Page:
With student demographics changing and more working professionals returning to school to uplevel their education, there are hundreds of online nursing schools operating in the US today. In a recent article for the NLN Center for Innovation in Simulation and Technology, Dr. Diane M, Billings, Chancellor’s Professor Emeritus at the Indiana University School of Nursing, Indianapolis, explores the future of online teaching and learning for the nursing profession.
Billings takes a look back at the evolution of online learning and the use of technology in nursing education, remarking that the use of learning management systems (LMS) is relatively recent — with first LMS implementations happening around the year 2000. The introduction of this technology drove many changes in the way the nursing curriculum was created and in education delivery — creating challenges that still exist for many post-secondary institutions. Faculty needed to learn how to teach in an online environment. There was a demand for new skill sets — instructional design, programming, web design and development to support an online learning model — and schools needed to develop (or evolve to) best practices in implementing blended or purely online learning models.
With online learning now firmly in practice within nursing schools across the nation, Billings and other professionals are looking to the future. What lies ahead for the practice of online learning as it relates to nursing education?
Here’s a glimpse into the future Dr. Billings and other learning colleagues see:
- Use of analytics provided by an LMS to inform instruction and teaching with rich data. This might entail embedding ongoing learning assessment through the learning journey using analytics surrounding a learner’s interaction with content and the system to predict future success and to quickly identify learning gaps.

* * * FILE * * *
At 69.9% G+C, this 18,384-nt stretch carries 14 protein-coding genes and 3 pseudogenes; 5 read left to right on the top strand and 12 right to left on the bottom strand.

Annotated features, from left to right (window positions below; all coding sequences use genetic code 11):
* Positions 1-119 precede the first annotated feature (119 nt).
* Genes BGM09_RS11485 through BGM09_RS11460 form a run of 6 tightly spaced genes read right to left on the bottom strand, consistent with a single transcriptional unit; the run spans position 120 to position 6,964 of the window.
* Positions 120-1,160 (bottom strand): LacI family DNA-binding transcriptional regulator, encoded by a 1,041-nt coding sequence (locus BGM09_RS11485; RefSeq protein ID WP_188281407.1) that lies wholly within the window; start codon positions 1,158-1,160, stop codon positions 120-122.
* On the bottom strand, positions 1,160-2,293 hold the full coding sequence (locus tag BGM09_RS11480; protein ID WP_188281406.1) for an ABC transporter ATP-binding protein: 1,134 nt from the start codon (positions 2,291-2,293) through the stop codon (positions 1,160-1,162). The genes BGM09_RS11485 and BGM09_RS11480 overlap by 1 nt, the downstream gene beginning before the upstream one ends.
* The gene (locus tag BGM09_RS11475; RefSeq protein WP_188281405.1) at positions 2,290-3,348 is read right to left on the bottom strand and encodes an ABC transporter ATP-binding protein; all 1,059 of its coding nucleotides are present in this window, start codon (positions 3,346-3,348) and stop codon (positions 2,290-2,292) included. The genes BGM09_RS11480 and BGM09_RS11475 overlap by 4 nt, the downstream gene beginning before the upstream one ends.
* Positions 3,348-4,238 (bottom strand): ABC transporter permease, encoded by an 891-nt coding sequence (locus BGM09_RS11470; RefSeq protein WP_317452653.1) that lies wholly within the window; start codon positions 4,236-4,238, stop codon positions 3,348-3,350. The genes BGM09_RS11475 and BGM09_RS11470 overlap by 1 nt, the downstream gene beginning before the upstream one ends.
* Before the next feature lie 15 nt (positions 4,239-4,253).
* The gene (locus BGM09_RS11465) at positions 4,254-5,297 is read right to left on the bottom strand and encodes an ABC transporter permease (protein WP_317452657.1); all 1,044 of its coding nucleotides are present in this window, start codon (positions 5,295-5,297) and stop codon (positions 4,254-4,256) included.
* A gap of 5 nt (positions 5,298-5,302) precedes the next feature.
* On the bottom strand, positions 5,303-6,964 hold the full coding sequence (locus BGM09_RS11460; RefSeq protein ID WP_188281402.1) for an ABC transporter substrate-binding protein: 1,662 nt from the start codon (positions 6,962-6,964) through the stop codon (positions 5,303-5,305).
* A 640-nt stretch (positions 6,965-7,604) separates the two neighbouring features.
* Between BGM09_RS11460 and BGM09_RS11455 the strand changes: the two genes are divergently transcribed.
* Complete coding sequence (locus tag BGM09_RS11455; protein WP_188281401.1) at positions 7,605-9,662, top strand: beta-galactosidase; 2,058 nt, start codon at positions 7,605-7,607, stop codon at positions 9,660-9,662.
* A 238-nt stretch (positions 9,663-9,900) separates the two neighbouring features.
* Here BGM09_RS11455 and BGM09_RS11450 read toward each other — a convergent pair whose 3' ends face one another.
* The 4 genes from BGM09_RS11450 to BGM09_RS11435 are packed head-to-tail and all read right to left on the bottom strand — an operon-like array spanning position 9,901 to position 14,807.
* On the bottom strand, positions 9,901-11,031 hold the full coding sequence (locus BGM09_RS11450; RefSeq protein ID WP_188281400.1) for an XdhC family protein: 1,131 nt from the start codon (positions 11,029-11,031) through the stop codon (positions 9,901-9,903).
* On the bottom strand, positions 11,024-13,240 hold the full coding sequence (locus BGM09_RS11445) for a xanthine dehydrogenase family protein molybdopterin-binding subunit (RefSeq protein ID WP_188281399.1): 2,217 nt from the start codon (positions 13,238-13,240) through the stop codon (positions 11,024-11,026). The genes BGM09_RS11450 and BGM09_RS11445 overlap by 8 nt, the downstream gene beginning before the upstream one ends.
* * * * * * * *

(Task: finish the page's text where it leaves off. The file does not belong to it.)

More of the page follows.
- Personalized learning to allow learners to flexibly chart their own path through learning content and progress at their own pace.
- Use of knowledge gained through the use of technology and online learning to improve traditional classroom instruction.
- Use of the LMS for ongoing professional development, staff orientation and residency programs.
Beyond the future of online education, let’s take a look at several other future trends impacting nursing education:
- An increase in the number of nurses with baccalaureate degrees from 50% to 80% by 2020.
- A doubling of the number of nurses with a doctoral degree by 2020.
- Changing student demographics, with a greater number of mature students and greater racial and ethnic diversity.
- Greater use of technology such as EMRs, greater access to clinical data, the emergence of telehealth and telemedicine for care delivery, nanotechnology for clinical diagnosis, and so on.
- Increased interdisciplinary education to lay the groundwork for collaborative care.
- Greater focus on lifelong learning driven by rapid advancements in technology, clinical complexity and treatment methods.